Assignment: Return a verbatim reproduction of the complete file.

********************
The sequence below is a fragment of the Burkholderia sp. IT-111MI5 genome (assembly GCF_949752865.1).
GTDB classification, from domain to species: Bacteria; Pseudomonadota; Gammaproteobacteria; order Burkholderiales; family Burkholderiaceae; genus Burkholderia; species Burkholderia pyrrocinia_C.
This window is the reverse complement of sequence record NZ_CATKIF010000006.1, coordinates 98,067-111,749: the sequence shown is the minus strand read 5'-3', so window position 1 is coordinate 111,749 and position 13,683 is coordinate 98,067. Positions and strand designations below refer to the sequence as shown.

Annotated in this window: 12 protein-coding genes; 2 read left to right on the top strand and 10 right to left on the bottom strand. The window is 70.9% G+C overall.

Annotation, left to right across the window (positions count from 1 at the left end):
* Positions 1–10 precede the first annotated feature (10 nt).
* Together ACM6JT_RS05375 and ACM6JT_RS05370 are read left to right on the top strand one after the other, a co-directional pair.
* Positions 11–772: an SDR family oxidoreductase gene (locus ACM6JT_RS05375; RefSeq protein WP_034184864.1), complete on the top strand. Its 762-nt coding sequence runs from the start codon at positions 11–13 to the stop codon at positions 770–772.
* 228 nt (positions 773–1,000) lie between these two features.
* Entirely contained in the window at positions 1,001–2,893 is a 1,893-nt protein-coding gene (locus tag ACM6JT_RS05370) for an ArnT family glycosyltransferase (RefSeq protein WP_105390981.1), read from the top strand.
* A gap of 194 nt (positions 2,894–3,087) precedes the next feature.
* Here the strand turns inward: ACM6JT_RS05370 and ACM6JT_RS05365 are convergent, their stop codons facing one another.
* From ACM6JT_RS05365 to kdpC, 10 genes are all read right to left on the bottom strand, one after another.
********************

The sequence below is a fragment of the Burkholderia sp. IT-111MI5 genome (assembly GCF_949752865.1).
GTDB classification, from domain to species: Bacteria; Pseudomonadota; Gammaproteobacteria; order Burkholderiales; family Burkholderiaceae; genus Burkholderia; species Burkholderia pyrrocinia_C.
This window is the reverse complement of sequence record NZ_CATKIF010000006.1, coordinates 98,067-111,749: the sequence shown is the minus strand read 5'-3', so window position 1 is coordinate 111,749 and position 13,683 is coordinate 98,067. Positions and strand designations below refer to the sequence as shown.

Annotated in this window: 12 protein-coding genes; 2 read left to right on the top strand and 10 right to left on the bottom strand. The window is 70.9% G+C overall.

Annotation, left to right across the window (positions count from 1 at the left end):
* Positions 1–10 precede the first annotated feature (10 nt).
* Together ACM6JT_RS05375 and ACM6JT_RS05370 are read left to right on the top strand one after the other, a co-directional pair.
* Positions 11–772: an SDR family oxidoreductase gene (locus ACM6JT_RS05375; RefSeq protein WP_034184864.1), complete on the top strand. Its 762-nt coding sequence runs from the start codon at positions 11–13 to the stop codon at positions 770–772.
* 228 nt (positions 773–1,000) lie between these two features.
* Entirely contained in the window at positions 1,001–2,893 is a 1,893-nt protein-coding gene (locus tag ACM6JT_RS05370) for an ArnT family glycosyltransferase (RefSeq protein WP_105390981.1), read from the top strand.
* A gap of 194 nt (positions 2,894–3,087) precedes the next feature.
* Here the strand turns inward: ACM6JT_RS05370 and ACM6JT_RS05365 are convergent, their stop codons facing one another.
* From ACM6JT_RS05365 to kdpC, 10 genes are all read right to left on the bottom strand, one after another.